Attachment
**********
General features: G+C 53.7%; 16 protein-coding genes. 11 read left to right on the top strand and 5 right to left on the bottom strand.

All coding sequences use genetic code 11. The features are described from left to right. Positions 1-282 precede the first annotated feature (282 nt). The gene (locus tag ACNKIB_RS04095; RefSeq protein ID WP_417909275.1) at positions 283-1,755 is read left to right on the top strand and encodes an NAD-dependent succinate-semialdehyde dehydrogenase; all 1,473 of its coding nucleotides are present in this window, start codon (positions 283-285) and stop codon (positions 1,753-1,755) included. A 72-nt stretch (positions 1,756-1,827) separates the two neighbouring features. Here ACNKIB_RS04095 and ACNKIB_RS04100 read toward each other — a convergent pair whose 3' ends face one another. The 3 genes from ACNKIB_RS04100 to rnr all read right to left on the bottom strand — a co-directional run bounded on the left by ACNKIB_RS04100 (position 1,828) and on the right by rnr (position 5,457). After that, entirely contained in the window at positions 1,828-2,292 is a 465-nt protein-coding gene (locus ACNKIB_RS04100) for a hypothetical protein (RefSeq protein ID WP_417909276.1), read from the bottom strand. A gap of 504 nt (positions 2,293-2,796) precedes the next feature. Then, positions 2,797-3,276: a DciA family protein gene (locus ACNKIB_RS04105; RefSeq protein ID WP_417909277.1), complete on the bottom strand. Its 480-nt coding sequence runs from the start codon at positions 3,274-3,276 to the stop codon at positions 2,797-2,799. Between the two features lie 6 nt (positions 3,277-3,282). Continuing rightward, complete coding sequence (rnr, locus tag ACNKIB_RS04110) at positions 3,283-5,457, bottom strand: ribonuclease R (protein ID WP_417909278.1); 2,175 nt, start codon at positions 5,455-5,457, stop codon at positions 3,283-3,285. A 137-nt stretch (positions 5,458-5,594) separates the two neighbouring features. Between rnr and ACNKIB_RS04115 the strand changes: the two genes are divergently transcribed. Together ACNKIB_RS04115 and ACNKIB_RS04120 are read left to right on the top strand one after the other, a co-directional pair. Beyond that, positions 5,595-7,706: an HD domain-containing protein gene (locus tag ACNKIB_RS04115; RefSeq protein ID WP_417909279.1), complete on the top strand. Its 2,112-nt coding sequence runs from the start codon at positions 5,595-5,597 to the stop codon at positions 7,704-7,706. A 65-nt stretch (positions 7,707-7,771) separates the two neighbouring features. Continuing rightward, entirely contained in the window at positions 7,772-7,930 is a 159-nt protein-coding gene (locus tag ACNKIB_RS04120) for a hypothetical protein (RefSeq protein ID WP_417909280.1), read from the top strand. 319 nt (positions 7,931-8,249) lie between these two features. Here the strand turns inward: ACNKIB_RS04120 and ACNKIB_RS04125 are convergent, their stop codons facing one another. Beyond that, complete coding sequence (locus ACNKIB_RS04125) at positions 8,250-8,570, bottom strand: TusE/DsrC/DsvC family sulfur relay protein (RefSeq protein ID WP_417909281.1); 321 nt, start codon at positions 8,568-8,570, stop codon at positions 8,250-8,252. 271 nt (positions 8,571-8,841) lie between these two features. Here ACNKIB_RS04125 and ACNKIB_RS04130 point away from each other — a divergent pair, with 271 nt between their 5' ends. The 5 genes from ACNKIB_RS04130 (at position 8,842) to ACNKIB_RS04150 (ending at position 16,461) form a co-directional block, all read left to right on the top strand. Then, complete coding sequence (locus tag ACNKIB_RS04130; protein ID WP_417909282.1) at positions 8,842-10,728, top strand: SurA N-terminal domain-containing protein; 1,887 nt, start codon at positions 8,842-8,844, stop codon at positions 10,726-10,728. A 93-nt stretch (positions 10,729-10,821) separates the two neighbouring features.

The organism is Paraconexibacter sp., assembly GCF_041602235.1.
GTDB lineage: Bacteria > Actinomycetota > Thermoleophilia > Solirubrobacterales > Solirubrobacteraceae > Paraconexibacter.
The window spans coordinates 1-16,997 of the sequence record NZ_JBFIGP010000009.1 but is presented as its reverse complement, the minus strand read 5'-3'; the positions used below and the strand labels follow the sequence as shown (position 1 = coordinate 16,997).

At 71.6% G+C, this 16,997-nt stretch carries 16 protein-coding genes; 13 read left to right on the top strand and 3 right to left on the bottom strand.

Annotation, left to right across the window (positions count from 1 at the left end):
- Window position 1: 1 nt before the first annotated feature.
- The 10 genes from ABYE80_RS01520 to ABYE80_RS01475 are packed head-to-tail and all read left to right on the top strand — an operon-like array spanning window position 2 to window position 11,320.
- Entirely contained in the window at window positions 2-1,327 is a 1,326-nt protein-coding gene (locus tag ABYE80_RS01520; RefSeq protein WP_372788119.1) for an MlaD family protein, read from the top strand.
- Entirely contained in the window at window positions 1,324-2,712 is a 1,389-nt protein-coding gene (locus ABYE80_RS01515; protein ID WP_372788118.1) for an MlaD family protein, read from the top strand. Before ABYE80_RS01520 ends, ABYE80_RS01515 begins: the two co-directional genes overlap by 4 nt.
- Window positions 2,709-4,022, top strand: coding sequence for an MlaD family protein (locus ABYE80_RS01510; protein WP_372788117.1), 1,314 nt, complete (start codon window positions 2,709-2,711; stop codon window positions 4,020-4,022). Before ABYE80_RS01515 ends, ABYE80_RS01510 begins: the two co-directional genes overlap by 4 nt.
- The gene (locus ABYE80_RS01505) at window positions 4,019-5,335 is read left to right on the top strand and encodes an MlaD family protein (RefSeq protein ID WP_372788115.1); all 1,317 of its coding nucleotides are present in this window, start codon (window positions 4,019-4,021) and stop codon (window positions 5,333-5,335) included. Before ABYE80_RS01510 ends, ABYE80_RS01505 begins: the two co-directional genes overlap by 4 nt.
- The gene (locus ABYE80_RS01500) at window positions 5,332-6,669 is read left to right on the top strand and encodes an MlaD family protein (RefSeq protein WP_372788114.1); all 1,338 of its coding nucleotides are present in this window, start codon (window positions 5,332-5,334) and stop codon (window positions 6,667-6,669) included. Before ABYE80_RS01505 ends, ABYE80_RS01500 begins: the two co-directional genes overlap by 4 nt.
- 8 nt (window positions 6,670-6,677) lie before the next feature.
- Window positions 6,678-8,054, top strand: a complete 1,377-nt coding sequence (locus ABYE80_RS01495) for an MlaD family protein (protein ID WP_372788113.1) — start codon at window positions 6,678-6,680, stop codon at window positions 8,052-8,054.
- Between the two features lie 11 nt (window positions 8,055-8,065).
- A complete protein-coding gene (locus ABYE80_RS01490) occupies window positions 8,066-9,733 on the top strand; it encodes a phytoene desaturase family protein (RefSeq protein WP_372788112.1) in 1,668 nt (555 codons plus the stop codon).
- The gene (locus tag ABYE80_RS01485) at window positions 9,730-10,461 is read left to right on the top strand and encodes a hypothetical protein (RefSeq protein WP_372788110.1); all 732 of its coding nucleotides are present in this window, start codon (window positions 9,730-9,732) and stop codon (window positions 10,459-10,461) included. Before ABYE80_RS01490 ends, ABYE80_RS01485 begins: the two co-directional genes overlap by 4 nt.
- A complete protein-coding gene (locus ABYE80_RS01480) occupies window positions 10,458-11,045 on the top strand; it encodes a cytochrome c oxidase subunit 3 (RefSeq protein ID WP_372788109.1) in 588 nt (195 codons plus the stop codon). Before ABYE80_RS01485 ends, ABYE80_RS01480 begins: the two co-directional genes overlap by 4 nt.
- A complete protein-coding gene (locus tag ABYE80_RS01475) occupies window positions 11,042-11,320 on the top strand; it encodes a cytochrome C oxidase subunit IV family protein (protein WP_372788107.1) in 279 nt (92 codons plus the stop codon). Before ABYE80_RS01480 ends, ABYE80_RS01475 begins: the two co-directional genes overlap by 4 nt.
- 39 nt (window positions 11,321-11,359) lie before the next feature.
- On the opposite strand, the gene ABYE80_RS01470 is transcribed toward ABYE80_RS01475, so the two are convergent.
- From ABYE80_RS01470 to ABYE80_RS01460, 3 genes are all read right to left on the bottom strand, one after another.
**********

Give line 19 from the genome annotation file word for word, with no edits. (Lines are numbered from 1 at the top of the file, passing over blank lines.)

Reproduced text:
- The gene (locus tag ABYE80_RS01485) at window positions 9,730-10,461 is read left to right on the top strand and encodes a hypothetical protein (RefSeq protein WP_372788110.1); all 732 of its coding nucleotides are present in this window, start codon (window positions 9,730-9,732) and stop codon (window positions 10,459-10,461) included. Before ABYE80_RS01490 ends, ABYE80_RS01485 begins: the two co-directional genes overlap by 4 nt.